What tips would you give to someone aiming for a c-level position? Working for a big firm is not the same as working for a small firm. If your ambition is to be a leader in a small company, the skillset can be quite different to achieving the same thing in a large firm. You’re more likely to need a greater range of skills and experience, but equally you may not need to have the depth of experience of an equivalent leader in a large company. Bigger firms have more process and structure and it’s more difficult to be genuinely disruptive and risk-taking – things that are naturally associated with smaller organisations.

That said, there’s a great deal of commonality and the only way to acquire the necessary skills is either through hands-on experience or by learning. Learning can take many forms of course: go out of your way to find senior people willing to share their experiences and wisdom over a coffee. People are usually more than happy to talk about what they’ve done and the battle scars they’ve earned.

What are your career ambitions and have you reached them yet? A long time ago I may have had career ambitions but these days I’m just trying to make sure my family are provided for. Having kids has a tendency to focus the mind in that way! I would like to do something in a completely different field at some point.

Do you have a good work life balance in your current role? Yes, it’s generally good, although running a small company always has its moments. You can let work become all-consuming but that’s not a great place in my opinion. Jack Ma would disagree with me no doubt – and he’s far more successful so perhaps he’s right!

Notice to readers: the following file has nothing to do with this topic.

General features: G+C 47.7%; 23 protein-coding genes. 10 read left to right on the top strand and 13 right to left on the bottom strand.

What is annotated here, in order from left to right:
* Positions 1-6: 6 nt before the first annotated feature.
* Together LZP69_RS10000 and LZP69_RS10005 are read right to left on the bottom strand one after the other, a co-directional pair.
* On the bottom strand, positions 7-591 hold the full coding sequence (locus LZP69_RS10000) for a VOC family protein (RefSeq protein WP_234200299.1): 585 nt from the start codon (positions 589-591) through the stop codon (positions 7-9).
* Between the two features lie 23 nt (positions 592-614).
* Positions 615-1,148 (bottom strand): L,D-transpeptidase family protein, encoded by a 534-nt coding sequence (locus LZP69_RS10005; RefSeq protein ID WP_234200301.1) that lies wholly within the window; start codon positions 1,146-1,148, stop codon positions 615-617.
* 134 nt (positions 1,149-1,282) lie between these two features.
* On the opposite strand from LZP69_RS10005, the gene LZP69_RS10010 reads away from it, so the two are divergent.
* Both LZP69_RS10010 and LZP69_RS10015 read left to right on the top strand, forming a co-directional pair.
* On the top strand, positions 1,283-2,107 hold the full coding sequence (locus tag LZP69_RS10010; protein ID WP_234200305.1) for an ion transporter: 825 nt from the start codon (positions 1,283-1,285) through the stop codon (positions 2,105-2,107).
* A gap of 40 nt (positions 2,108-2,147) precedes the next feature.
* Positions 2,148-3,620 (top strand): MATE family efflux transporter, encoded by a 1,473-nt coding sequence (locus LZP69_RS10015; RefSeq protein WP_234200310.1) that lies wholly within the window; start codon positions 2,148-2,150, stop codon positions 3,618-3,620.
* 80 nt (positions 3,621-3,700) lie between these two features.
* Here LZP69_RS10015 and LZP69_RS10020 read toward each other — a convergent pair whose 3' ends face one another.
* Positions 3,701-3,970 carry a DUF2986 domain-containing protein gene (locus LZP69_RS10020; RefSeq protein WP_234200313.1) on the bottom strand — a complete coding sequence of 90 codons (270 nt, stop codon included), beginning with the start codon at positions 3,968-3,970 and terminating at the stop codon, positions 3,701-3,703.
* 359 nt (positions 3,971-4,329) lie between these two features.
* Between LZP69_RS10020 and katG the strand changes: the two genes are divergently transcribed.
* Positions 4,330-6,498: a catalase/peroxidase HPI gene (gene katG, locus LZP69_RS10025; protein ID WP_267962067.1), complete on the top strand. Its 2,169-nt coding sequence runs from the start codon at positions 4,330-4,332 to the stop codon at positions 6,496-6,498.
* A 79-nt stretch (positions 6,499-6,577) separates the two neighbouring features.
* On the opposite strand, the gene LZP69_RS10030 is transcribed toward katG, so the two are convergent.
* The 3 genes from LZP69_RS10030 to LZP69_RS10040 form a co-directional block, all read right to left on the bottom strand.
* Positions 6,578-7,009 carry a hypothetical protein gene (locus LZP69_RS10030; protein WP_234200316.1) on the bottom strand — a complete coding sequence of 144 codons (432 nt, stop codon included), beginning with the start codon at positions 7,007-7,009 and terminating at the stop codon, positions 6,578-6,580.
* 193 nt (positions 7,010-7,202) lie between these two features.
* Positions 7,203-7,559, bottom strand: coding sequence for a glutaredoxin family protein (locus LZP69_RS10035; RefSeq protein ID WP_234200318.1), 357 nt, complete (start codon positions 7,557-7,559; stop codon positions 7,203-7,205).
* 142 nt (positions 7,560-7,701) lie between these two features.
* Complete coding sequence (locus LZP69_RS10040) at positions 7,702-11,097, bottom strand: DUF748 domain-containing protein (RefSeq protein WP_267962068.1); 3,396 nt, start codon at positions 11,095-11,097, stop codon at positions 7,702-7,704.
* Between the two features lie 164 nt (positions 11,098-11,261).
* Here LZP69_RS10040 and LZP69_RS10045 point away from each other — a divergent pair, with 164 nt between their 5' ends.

What, if anything, would you change about the route your career path has taken? I had an opportunity in the late 90s to join an investment bank working for someone I had a great deal of admiration for. She had a fearsome intellect and I felt I would learn a great deal, although inevitably it would have involved some hard yards. I’ve often wondered what might have happened if I’d taken the job.

Which would you recommend: A coding bootcamp or a computer science degree? Computer science degree.

How important are specific certifications? It depends. In certain technical roles they are essential to demonstrate to an employer that a standard has been achieved. But generally speaking they are only part of the picture an employer wants to build up of a candidate.

What are the three skills or abilities you look for in prospective candidates? Initiative, attention to detail and willingness to learn.

What would put you off a candidate? Anything that signals that they aren’t that interested in learning or making things better. Nothing irritates me more than seeing opportunities for improvement lying in plain sight but getting ignored. Sometimes that’s because people are lazy, sometimes because they think ‘that’s not my job’. Neither is desirable.

What are the most common mistakes made by candidates in an interview? How can those mistakes be avoided? Interviews are a fascinating case study in human psychology. For the most part candidates are desperate to show you their best side, which is entirely understandable – although of course there is the odd exception! Trying too hard or exaggerating one’s achievements can usually be picked up by an interviewer and won’t make a positive impression. Another no-no is lack of preparation in researching the company or the interviewer(s), and either asking no questions at all or asking questions which demonstrate a lack of initiative.

Do you think it is better to have technical or business skills – or a mix of both? Mix of both. Technology is not an end – it’s the means to an end. Understanding and being able to convey the why will always be of value.